“I don’t know what to tell you. It takes as long as it takes. I’m not even sure he can be changed back.”
“That’s not acceptable. There has to be some way.” Now Glorfindel was pacing and the duck was becoming agitated. It struggled free and dropped to the floor where it began to pace too. Then it stopped, shook itself and squatted. When it stood up there was an egg on the floor. Glorfindel stared at it in shock.
“L-Legolas? Is that, could it be. . .” he picked up the egg carefully and cradled it in his cupped hands, “our baby?”
“Quack, quack,” murmured the duck coyly.
“Bollocks!” Radagast exclaimed.
“Now you’ll have to hatch that egg before I can change them back, if I can do it at all.”
“I will, I will,” Glorfindel said excitedly. “But I can’t have my baby born in the wild. I’ll take them back to Imladris while you try to find the cure. Send me a message when you have the answer. I need to see Elrond.”
He scooped up the duck and put it back in the knapsack for the journey, but what to do about the egg? It would have to be incubated and Imladris was days away and over the mountains. Finally he took the egg and eased it down the back of his trousers, lodging it firmly but gently between his arse cheeks, for there was nowhere on Arda as safe and warm as the crack of an Elf.
Glorfindel mounted his steed with great care. He left Legolas’ horse with Radagast and rode for Imladris, wondering how he would explain all this to Elrond.
When he made camp at night, he tried his best to get Legolas to sit the egg, but without the herb he was rowdy and petulant, refusing to stay still for even a moment, forcing Glorfindel to do the job himself. The night before they reached the Bruinen he settled his light Elven butt upon the egg while Legolas complained from the knapsack.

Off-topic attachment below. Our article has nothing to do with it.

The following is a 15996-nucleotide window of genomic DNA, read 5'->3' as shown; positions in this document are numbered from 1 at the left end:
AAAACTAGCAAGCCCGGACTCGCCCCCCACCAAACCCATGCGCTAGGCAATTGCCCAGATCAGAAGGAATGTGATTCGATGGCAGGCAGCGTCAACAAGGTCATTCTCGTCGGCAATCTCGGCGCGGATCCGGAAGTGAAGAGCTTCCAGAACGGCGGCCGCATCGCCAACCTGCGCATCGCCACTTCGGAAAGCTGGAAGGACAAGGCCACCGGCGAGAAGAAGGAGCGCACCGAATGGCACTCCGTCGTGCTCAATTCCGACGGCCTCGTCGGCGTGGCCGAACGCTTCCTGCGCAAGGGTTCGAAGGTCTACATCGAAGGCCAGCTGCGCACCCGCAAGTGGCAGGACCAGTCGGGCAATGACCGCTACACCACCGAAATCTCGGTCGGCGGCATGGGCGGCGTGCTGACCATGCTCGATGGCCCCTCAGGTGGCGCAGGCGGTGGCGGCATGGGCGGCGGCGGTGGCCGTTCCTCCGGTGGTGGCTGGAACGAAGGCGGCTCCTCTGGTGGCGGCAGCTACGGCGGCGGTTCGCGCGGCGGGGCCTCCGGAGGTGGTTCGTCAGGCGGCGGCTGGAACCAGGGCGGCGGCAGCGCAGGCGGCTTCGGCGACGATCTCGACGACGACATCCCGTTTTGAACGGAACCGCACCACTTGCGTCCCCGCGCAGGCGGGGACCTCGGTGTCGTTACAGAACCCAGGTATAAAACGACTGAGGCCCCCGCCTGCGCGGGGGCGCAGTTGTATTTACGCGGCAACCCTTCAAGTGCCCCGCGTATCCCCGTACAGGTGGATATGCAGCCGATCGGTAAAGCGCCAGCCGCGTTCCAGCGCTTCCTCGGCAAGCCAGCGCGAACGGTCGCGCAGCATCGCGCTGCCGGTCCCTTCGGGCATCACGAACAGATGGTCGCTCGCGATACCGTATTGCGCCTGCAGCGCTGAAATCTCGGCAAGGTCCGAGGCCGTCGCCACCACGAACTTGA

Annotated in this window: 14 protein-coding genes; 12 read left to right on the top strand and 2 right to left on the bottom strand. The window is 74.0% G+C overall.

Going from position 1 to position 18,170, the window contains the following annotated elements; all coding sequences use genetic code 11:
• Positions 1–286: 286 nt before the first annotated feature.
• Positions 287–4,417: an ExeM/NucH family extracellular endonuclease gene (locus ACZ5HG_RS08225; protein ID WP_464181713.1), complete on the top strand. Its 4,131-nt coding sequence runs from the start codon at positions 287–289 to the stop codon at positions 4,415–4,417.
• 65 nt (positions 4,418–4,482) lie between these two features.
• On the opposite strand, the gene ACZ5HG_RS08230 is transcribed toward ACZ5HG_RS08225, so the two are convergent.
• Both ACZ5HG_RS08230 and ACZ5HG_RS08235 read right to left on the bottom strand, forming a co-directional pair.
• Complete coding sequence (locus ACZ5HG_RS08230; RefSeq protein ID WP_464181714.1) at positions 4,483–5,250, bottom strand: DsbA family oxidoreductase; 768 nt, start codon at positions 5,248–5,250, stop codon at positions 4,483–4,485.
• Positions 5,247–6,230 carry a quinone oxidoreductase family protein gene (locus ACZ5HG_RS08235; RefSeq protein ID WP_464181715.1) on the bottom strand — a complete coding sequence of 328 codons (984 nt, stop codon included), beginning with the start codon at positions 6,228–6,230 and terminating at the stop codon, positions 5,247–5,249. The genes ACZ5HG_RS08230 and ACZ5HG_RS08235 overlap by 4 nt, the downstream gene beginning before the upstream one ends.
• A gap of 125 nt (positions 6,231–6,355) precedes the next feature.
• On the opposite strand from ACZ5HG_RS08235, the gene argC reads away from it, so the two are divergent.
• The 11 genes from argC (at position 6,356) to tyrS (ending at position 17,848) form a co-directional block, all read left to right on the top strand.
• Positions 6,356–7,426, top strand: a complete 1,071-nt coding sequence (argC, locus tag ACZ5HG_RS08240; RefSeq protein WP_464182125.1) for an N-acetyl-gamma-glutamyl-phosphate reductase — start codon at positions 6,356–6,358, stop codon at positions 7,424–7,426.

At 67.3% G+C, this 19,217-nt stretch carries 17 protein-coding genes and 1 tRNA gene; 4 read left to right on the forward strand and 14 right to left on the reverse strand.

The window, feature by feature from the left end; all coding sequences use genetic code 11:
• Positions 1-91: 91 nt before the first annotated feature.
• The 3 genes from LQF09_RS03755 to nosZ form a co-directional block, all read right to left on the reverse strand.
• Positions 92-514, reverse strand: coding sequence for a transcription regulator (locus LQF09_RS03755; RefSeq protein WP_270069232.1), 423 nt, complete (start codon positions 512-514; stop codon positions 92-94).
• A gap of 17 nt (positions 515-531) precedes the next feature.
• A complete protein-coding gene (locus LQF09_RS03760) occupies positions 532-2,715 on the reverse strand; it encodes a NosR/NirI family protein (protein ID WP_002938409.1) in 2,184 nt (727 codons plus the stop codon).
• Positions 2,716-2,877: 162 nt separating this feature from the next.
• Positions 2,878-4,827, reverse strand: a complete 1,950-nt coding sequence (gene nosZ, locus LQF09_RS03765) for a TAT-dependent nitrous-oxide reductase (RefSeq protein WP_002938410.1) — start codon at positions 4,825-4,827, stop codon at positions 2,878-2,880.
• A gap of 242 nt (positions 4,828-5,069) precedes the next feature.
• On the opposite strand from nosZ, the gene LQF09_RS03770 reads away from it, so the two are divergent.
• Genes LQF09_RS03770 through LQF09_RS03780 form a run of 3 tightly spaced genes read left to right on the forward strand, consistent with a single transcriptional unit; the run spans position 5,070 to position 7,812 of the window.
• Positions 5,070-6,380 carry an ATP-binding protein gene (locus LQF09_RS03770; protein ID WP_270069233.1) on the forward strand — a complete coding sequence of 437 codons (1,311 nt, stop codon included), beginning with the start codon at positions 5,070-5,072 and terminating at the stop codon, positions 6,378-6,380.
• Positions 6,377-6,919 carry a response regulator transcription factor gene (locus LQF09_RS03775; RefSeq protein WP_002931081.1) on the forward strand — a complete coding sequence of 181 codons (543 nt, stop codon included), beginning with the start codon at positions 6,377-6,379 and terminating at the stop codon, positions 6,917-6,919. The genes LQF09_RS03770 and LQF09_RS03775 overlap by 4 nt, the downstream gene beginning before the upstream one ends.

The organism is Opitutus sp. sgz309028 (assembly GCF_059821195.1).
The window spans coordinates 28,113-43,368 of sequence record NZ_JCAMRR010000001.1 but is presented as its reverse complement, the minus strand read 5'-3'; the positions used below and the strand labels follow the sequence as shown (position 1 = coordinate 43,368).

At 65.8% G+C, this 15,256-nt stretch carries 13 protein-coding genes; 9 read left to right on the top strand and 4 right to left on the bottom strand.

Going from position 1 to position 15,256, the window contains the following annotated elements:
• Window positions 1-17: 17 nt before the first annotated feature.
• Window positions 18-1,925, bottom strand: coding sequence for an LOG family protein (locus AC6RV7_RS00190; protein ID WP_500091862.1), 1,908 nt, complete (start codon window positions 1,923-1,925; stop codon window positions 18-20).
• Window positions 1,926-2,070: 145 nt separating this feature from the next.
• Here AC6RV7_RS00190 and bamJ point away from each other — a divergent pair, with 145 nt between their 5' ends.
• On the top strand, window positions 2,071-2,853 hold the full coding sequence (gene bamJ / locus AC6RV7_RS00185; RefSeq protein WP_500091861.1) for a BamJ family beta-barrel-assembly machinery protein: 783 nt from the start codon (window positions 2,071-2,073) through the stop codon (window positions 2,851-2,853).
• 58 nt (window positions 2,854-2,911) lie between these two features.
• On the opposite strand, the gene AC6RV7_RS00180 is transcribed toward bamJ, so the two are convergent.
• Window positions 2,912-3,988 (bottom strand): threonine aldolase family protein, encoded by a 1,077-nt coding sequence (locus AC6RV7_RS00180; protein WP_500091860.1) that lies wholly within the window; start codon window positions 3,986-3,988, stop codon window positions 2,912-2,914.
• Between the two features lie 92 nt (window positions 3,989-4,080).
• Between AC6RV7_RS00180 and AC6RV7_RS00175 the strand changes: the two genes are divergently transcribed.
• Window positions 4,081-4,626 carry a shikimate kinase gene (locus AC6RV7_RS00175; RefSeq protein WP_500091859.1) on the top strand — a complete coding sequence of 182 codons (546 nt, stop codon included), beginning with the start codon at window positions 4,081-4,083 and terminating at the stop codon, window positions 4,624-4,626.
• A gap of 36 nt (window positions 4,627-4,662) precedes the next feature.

“You’re the most selfish mother I’ve ever seen,” Glorfindel complained back.
“Quack, quack,” snarled the duck.
“I know I did this to you, but it’s not like you don’t have some responsibility. You participated quite enthusiastically as I recall,” Glorfindel said. He felt like he was getting a handle on duck language.
“Quack, quack,” the duck shot back.
“Yes, well, it’s not like either of us could have anticipated this,” Glorfindel said. “We could have our roles reversed if I had taken the second watch.”
The duck muttered something he couldn’t understand, or chose not to.
“Don’t worry. Elrond has birthed plenty of mpreg babies through the years. He’ll make sure our child is well taken care of.”
He could have sworn the string of expletives that followed suggested his mother liked it rough.
When he finally reached Imladris he realized just how weary he was from all the arguing and egg sitting. He went immediately to Elrond’s study, Legolas’ head poking out of the knapsack, the egg resting safely in his ass. Elrond looked up from a book as he entered, taking in the quacking duck with a raised eyebrow.
“You have returned early,” he said.
“Complications arose,” Glorfindel replied. “I. . . I have something to tell you.”
“I hoped there would be an explanation forthcoming for the Mirkwood knapsack, the duck, and your waddle.”
“I hardly know where to begin. You see, we were in the woods and Legolas took second watch. When I woke up I saw he had changed into this.” He pulled out the duck and set it on Elrond’s desk where it farted, then took an amazingly large poo.
“See, that proves the duck is Legolas,” Glorfindel said triumphantly.
Elrond gave him a withering look.
“I know it sounds crazy but that’s the only explanation. Legolas was gone and this duck was in his place. It even has his braids.”
“What you have here is a simple Albino Mirkwood Yellow-crested Mallard with a braided crest. I’m surprised Radagast didn’t recognize it. They are quite common in the great forest. As for the braids I can’t explain that, unless you did it yourself, and as for Legolas. . .”
At that moment, Legolas burst into the study and then into laughter at the look on Glorfindel’s face.
“April Fool!” Legolas shouted.
“. . . he’s here.” Elrond finished with a sigh.
Glorfindel looked at the duck, then at Legolas, then at the duck. He became suddenly embarrassingly and keenly aware of a certain egg. He shifted uncomfortably.
“Oh, go ahead, take it out,” Legolas said, still laughing. “You know you want to.”
Glorfindel eased the egg from his butt and started to put it on Elrond’s desk. Elrond cleared his throat and Glorfindel slipped it in his pocket instead.